That's going to make it hard to read. Let's make it stand out. If I click inside the text, my cursor blinks inside the word, Warehouse, right now and if I make any changes, only the word Warehouse will be modified. Instead, I am going to click again, but this time on the boundary of the text box. Any changes I make now will apply to the entire textbox. I want to go a little fancier than the standard font settings. So I am going to access the Drawing tools Format tab and then pull down the Shapes Styles gallery.

Notice that the colors available to me in the gallery are linked to the theme colors that we set earlier in the Design tab. As I hover over the choices, I can apply a variety of different colors, foreground and background, plus other aspects, like the Bevel, the Shadow, and the Reflection. If I am happy with any of these, great; I can select it and move on. After doing that, I can resize the textbox, move it around. I can pull down the Text Fill, Text Outline, Text Effects menu or Shape Fill, Shape Outline, and Shape Effects menus to give this an even more customized look.

Let's try this in our next example. We'll leave this as it is and move on Slide #10. Here's our map and we are going to begin by giving it a nice drop shadow. I'll select the map graphic and from Format, choose Picture Effects>Shadow, and then choose any of the directions that I want. You can see that there's barely any difference. So I'll click here to add the Shadow and then pull the menu down again, and choose Shadow Options. In the Format Picture dialog box, I can adjust things like the Distance, Angle, and Blur of my new shadow.

If I make it a little bit less transparent, it will be darker, and I can also make the size smaller or bigger. Clicking Close returns me to the slide. Now let's make our pushpin stand out a little as well. I'll click on 1 and pull down the same menu, Picture Effects. Let's see how this looks with a glow. The Glow menu is going to give me the same color choices that we have in our Color palette. If I don't like any of these, I can choose More Glow Colors and pick something else like yellow or white.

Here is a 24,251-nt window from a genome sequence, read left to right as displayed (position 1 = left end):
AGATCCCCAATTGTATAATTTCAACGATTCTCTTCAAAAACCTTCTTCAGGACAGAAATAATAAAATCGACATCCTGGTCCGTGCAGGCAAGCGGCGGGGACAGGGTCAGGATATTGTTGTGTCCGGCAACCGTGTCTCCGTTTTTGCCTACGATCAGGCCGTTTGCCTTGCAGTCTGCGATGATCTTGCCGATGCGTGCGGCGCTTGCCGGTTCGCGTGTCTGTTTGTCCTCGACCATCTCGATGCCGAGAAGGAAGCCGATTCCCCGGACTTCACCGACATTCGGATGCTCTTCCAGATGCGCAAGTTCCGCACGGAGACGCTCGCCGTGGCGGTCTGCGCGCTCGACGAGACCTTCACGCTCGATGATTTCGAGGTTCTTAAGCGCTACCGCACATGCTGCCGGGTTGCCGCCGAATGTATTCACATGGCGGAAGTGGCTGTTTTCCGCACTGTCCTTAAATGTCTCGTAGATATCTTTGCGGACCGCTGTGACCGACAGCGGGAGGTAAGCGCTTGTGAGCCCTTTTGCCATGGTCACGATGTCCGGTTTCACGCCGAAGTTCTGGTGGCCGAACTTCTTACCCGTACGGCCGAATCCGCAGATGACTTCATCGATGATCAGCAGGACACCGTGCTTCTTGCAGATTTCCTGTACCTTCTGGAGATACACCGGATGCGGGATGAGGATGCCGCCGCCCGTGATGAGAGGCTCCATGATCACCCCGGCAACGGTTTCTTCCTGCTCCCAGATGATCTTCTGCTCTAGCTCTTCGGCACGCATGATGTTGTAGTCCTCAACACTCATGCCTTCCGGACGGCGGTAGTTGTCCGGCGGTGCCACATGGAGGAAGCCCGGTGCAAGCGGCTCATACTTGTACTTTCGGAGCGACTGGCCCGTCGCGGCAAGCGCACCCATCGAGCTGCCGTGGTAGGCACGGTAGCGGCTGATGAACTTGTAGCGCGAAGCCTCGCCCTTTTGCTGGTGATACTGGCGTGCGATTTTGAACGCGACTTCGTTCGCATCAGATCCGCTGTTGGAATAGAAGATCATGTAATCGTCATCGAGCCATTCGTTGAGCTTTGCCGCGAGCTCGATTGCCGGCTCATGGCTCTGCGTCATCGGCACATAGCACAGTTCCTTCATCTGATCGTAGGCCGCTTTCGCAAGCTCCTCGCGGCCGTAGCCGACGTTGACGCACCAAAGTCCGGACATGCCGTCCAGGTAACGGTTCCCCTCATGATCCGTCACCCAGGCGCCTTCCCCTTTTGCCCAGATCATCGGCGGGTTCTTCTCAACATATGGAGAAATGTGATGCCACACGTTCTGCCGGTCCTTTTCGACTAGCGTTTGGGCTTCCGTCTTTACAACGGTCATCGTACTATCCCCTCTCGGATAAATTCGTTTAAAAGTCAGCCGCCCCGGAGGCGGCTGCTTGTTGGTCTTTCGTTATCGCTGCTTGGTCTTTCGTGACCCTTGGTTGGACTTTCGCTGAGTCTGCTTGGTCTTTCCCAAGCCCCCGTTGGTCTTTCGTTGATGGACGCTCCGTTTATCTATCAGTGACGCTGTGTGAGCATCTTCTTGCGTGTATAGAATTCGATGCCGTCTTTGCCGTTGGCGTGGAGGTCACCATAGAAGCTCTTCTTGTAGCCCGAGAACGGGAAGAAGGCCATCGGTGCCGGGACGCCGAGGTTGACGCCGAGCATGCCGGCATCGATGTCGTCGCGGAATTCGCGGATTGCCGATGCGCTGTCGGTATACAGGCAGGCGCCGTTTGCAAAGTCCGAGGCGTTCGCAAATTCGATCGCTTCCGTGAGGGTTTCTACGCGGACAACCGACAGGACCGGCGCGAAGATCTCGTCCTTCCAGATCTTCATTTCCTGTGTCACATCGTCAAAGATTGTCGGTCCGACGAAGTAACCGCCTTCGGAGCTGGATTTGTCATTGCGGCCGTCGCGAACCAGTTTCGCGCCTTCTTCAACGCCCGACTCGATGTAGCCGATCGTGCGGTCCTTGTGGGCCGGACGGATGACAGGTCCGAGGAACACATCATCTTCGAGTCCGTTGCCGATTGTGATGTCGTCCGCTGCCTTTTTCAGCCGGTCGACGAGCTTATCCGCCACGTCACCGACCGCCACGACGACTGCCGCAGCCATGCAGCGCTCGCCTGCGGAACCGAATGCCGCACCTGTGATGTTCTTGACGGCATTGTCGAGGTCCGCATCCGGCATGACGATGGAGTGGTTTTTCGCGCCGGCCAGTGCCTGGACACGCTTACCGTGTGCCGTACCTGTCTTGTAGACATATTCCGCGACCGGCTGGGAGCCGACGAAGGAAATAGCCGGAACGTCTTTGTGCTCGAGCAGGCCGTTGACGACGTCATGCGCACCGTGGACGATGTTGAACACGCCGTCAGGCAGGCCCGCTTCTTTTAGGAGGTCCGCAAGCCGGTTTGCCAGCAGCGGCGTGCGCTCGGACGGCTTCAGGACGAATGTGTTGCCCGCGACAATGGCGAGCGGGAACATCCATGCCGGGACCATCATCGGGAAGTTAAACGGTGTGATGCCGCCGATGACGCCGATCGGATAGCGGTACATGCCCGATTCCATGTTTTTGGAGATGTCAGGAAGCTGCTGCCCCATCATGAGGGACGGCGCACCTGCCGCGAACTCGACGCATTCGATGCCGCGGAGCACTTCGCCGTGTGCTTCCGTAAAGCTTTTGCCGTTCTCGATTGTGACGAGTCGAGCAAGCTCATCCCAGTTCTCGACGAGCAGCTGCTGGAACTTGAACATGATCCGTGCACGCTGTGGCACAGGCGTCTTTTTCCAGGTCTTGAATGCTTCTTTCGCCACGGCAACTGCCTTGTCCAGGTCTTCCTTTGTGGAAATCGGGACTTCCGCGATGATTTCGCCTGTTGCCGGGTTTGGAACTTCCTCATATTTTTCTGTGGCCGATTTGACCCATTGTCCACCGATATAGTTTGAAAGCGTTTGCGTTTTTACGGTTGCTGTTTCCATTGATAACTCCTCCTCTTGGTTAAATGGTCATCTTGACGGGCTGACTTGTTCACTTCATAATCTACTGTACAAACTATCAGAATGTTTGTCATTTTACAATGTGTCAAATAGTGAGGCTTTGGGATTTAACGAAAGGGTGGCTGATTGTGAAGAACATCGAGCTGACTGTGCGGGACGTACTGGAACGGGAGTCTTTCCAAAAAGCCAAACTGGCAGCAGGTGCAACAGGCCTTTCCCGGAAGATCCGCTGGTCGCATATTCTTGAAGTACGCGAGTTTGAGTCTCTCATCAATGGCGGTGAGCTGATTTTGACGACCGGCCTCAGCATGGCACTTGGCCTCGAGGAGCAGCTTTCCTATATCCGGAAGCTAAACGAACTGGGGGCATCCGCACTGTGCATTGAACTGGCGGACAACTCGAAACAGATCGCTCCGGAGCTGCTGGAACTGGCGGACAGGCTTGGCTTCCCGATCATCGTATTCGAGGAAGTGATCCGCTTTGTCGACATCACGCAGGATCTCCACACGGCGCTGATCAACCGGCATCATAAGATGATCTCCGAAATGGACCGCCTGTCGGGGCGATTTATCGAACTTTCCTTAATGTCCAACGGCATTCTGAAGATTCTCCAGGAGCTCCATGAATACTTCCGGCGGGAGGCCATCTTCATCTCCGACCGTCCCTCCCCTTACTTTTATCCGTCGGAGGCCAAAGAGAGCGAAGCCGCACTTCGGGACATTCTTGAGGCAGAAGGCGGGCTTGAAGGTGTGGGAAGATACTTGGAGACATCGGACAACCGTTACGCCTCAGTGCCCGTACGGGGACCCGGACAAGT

Again, if I return to the same menu, and choose Glow Options, I can further changes settings like the Transparency and Size of the glow. Let me move the window out of the way so we can see the difference. Once I have added the glow to my pushpin, I'd like the others to look the same. To make this faster, I'll return to the Home tab with my pushpin selected and double-click on the Format Painter icon. The double-click locks the feature on. Now I will just click on each pushpin to apply the changes.

When I am done, I can click anywhere outside or press Escape. Slide #7 has a quick little adjustment we need to make. The photo on the left could really benefit from a nice vertical line stretching from the top to the bottom. From the Home tab, I'll click on the Line icon in the Drawing group. Position my mouse right about here and drag straight down. If you have trouble making a straight line, hold down the Shift key and PowerPoint will lock it in as a straight line. Let go, and now return to the Drawing tools Format tab to adjust the outline's characteristics.

We'll make it a little bit heavier and change the color. Let's see how that turned out in full screen. Finally, we are going to play with a little transparency, and we'll do this on Slide #24. In this slide, we want the numbers for the R-4000 series to stand out. The colors and everything that you see here were created using the actual table formatting properties. I am going to select the entire row and get rid of it. We'll go to Design> Borders, and choose No Border; Shading and choose No Fill.

When I click away, that's been reset. To make this stand out, I am going to create a rectangle around the entire row. With the rectangle in place, I want to make it transparent. So I'll select Drawing tools Format>Shape Fill, and under Fill Colors, I can add Transparency. We'll try it at about 25%. Definitely not enough, we'll pull down the menu again and this time we'll try it much more at about 80%, and there's our new transparent rectangle around the row.

Let me click on it and make one more modification. With the shape selected, I am going to go to the Drawing tools Format tab, choose Edit Shape>Change Shape, and then I'm going to try out the rounded rectangle instead. That looks quite a bit better. Again, you don't want to overdo it using these features and you want to maintain consistency. For example, if I decided to use another full screen picture, like the one on Slide 11, I would use the exact same formatting. I'd probably even create a new layout just for that style, but we'll discuss that shortly.

Let's move on to some text specific changes that we can make.

Find answers to the most frequently asked questions about PowerPoint Tips and Tricks for Business Presentations.